The Smell Test

By Drew Gupta; Arka Gupta | The Charleston Gazette (Charleston, WV), March 13, 2014 | Go to article overview

The Smell Test


Drew Gupta; Arka Gupta, The Charleston Gazette (Charleston, WV)


A simple odor can bring on a flood of memories, influence our moods and even impact our daily lives. Smelling vanilla may remind one of a bakery; meanwhile, smelling lilies may remind one of a funeral. Smelling licorice may prevent one from drinking water. Many underestimate the power of smell on our emotions. There is a basic anatomical link between our nose and our emotions, and West Virginians will not tolerate the water until the odor has been eliminated. Crude MCHM has a low odor threshold. In other words, small amounts of the chemical will induce a smell. The licorice- like scent of MCHM is perceived when smell receptors, also called olfactory receptors in our noses, detect the chemical stimuli. This process sends a signal to the olfaction bulb, located in the bottom of the brain, for the perception of smell. This is similar to the sensation of taste. Taste buds also respond to chemical stimuli. But the perception of taste is routed through the thalamus, along with vision, hearing and touch. Aside from the sense of smell, all other sensory functions are processed through the thalamic deep in the brain. The thalamus is also involved in the regulation of consciousness and sleep. Smell is the only sensation that bypasses the thalamus; thus, taste and smell are processed by two different parts of the brain.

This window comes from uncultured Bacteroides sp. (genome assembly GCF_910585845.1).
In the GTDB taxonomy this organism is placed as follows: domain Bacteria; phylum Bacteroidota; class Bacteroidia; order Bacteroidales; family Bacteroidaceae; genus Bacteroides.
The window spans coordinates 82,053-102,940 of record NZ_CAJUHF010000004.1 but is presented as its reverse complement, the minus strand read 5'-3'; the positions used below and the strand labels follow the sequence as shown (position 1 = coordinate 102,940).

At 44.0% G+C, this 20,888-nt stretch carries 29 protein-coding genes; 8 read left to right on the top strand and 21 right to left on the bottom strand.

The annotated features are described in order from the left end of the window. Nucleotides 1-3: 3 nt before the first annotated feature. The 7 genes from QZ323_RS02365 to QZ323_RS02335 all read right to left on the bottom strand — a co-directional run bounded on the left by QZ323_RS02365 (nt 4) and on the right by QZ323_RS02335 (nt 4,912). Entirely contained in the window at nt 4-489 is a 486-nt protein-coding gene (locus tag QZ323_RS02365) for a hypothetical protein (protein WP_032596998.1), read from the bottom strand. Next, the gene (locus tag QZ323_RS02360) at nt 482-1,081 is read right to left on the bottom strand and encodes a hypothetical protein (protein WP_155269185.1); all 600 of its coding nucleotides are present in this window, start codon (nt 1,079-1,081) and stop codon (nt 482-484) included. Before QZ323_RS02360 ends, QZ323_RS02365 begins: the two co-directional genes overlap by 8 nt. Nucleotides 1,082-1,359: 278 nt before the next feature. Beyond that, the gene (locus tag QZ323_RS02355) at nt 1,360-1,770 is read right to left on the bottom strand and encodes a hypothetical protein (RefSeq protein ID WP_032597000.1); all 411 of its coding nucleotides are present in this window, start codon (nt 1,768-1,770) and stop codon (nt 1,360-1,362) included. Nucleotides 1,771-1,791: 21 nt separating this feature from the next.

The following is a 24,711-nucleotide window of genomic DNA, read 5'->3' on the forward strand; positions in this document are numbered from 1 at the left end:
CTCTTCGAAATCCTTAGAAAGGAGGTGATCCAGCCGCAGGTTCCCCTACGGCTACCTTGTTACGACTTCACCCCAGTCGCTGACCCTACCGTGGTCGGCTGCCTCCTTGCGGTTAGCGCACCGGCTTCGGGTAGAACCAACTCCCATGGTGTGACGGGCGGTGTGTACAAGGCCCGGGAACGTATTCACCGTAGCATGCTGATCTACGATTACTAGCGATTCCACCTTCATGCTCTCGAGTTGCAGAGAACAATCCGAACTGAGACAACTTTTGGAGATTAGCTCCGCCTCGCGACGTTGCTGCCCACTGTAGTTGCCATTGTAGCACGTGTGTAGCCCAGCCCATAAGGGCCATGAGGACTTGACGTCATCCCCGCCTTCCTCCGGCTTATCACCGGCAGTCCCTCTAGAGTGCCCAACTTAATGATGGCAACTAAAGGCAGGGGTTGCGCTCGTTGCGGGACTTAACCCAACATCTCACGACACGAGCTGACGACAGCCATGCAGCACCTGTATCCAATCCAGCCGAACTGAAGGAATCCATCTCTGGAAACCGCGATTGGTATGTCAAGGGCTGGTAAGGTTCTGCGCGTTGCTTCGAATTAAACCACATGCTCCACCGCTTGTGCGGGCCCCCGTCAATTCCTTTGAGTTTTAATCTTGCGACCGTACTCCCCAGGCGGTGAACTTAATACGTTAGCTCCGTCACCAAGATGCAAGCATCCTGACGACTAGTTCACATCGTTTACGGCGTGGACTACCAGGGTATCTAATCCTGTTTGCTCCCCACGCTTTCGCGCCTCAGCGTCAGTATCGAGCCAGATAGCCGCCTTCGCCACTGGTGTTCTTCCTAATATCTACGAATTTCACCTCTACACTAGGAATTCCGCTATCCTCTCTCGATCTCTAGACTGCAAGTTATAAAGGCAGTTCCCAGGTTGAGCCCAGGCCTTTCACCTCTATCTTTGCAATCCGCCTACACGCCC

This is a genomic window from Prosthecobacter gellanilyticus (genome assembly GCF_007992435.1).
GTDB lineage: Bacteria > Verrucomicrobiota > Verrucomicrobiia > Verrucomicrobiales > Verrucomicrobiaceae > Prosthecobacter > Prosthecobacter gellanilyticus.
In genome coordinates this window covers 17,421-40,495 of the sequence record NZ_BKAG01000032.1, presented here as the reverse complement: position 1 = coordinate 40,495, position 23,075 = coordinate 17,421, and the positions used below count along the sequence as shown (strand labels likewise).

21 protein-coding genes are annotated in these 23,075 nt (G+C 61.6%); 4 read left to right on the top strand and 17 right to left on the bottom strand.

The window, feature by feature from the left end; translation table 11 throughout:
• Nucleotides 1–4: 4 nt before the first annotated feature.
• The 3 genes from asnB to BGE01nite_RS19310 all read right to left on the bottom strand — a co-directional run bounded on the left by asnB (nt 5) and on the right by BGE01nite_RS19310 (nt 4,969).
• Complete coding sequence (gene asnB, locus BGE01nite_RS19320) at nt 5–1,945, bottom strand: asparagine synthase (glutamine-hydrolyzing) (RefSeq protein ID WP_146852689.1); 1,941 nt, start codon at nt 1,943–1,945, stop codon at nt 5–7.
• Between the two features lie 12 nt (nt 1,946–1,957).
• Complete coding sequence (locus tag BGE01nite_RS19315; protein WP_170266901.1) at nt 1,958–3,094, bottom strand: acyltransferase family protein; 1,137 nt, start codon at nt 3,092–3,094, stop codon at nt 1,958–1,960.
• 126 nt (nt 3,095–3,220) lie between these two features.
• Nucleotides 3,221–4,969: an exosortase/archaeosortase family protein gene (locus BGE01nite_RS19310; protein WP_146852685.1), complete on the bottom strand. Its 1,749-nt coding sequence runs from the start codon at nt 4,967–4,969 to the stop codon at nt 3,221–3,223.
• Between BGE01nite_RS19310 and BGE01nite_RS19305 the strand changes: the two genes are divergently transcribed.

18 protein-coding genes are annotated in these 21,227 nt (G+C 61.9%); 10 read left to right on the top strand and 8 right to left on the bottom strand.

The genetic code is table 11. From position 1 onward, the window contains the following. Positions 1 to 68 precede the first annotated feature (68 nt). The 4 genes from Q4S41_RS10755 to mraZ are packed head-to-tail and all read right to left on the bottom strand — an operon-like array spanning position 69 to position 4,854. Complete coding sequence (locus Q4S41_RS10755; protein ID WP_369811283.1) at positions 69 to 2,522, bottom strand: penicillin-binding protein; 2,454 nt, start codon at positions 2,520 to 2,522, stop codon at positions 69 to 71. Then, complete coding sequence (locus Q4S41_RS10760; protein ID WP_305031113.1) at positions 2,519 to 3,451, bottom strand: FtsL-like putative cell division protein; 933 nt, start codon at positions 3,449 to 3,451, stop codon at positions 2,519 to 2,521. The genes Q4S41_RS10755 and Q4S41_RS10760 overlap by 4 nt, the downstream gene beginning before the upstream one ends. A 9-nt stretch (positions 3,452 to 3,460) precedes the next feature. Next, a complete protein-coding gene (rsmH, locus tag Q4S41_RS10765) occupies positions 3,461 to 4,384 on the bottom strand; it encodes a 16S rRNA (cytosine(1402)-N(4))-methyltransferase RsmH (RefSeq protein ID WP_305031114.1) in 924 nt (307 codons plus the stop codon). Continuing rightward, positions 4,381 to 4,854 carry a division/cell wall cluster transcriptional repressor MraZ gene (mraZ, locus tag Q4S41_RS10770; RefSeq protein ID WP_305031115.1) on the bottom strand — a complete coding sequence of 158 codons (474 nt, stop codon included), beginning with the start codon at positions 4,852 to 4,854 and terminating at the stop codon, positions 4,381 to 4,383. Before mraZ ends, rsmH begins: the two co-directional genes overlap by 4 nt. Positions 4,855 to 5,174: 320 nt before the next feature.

When watching the local news, we often heard many declare that the water is appropriate to drink. They expect us to drink the water, even though our sense of smell orders us not to. Don't worry, you are not being uncooperative; our natural physiological functions are reacting to the licorice odor. The olfaction bulb is hesitating for us, but our thirst for water is a necessity, so our sense of taste encourages us to drink. …

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